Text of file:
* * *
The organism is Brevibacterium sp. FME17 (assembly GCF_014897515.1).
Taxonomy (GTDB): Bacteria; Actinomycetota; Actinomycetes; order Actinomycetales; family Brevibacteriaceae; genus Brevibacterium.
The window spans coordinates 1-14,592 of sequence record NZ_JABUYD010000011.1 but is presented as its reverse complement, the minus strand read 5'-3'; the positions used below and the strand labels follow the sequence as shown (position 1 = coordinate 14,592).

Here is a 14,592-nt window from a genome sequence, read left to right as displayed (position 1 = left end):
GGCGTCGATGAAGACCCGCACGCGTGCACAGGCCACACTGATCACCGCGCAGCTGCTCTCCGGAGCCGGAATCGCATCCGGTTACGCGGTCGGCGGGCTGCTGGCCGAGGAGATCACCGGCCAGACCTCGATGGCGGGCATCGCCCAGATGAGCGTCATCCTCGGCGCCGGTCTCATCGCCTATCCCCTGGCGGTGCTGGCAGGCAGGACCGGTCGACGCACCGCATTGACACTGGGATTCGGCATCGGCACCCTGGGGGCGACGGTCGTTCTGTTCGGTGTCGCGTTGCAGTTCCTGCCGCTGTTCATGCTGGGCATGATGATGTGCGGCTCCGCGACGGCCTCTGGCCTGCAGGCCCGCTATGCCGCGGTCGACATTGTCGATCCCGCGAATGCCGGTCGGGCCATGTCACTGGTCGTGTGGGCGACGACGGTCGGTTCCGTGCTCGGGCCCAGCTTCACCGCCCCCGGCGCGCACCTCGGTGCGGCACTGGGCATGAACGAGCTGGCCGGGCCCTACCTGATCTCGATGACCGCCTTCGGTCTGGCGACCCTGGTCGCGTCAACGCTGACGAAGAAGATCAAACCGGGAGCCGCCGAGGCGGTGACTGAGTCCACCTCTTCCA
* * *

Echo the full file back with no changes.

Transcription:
The organism is Brevibacterium sp. FME17 (assembly GCF_014897515.1).
Taxonomy (GTDB): Bacteria; Actinomycetota; Actinomycetes; order Actinomycetales; family Brevibacteriaceae; genus Brevibacterium.
The window spans coordinates 1-14,592 of sequence record NZ_JABUYD010000011.1 but is presented as its reverse complement, the minus strand read 5'-3'; the positions used below and the strand labels follow the sequence as shown (position 1 = coordinate 14,592).

Here is a 14,592-nt window from a genome sequence, read left to right as displayed (position 1 = left end):
GGCGTCGATGAAGACCCGCACGCGTGCACAGGCCACACTGATCACCGCGCAGCTGCTCTCCGGAGCCGGAATCGCATCCGGTTACGCGGTCGGCGGGCTGCTGGCCGAGGAGATCACCGGCCAGACCTCGATGGCGGGCATCGCCCAGATGAGCGTCATCCTCGGCGCCGGTCTCATCGCCTATCCCCTGGCGGTGCTGGCAGGCAGGACCGGTCGACGCACCGCATTGACACTGGGATTCGGCATCGGCACCCTGGGGGCGACGGTCGTTCTGTTCGGTGTCGCGTTGCAGTTCCTGCCGCTGTTCATGCTGGGCATGATGATGTGCGGCTCCGCGACGGCCTCTGGCCTGCAGGCCCGCTATGCCGCGGTCGACATTGTCGATCCCGCGAATGCCGGTCGGGCCATGTCACTGGTCGTGTGGGCGACGACGGTCGGTTCCGTGCTCGGGCCCAGCTTCACCGCCCCCGGCGCGCACCTCGGTGCGGCACTGGGCATGAACGAGCTGGCCGGGCCCTACCTGATCTCGATGACCGCCTTCGGTCTGGCGACCCTGGTCGCGTCAACGCTGACGAAGAAGATCAAACCGGGAGCCGCCGAGGCGGTGACTGAGTCCACCTCTTCCA